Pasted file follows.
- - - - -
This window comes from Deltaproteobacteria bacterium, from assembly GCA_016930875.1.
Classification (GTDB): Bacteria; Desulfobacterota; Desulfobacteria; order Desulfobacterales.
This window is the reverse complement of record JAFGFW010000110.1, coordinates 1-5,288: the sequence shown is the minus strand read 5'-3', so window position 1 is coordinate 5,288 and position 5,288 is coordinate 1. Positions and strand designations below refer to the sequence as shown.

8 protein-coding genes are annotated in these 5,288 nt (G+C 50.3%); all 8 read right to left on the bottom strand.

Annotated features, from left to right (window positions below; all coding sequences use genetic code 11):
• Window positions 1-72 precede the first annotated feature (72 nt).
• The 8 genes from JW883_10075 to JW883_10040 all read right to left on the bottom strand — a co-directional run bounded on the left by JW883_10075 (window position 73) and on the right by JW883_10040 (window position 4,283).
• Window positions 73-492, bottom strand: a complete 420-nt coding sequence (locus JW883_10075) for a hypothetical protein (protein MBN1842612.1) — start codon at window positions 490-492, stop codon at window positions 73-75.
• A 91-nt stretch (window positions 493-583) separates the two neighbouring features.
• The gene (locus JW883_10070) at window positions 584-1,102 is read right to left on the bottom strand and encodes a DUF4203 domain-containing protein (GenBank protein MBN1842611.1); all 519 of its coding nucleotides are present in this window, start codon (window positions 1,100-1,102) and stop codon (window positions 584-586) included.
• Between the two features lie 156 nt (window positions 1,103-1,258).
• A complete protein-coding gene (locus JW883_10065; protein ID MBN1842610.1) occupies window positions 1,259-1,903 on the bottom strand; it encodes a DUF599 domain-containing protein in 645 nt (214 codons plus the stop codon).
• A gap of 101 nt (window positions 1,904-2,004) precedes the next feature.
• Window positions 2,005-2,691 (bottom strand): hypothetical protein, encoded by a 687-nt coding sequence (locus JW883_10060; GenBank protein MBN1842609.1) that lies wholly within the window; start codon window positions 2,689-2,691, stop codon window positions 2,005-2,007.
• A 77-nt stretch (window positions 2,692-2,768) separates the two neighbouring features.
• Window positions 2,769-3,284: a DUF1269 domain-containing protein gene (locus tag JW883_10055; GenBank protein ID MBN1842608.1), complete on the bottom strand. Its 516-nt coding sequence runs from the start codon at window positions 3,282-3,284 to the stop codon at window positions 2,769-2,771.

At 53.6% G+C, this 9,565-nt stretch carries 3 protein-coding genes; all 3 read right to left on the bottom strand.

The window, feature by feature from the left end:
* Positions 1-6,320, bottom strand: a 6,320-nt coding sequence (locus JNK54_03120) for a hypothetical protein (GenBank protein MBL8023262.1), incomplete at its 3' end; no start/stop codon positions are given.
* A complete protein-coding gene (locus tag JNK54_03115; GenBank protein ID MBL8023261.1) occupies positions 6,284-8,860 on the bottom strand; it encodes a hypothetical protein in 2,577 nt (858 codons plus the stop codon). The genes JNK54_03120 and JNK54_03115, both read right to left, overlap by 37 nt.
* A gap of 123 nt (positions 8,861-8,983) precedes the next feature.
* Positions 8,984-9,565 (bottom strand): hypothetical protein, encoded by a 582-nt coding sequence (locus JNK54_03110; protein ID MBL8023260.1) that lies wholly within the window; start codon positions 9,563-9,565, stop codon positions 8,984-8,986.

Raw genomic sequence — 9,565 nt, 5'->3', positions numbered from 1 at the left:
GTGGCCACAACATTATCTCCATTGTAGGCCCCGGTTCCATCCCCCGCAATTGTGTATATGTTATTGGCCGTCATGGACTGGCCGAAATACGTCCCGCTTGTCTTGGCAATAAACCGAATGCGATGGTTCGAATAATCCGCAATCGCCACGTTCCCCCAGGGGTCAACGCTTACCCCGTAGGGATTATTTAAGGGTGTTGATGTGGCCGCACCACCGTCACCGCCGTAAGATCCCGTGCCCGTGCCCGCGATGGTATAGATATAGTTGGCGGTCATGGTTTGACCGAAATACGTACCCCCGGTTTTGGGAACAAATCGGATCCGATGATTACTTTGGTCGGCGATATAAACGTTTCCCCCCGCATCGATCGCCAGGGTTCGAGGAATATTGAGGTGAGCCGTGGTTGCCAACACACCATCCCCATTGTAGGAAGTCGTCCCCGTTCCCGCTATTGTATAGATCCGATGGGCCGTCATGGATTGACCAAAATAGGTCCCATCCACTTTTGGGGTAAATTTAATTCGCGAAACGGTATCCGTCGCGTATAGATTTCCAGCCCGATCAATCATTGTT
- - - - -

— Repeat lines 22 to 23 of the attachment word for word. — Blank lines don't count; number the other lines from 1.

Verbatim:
* Positions 8,984-9,565 (bottom strand): hypothetical protein, encoded by a 582-nt coding sequence (locus JNK54_03110; protein ID MBL8023260.1) that lies wholly within the window; start codon positions 9,563-9,565, stop codon positions 8,984-8,986.

Raw genomic sequence — 9,565 nt, 5'->3', positions numbered from 1 at the left: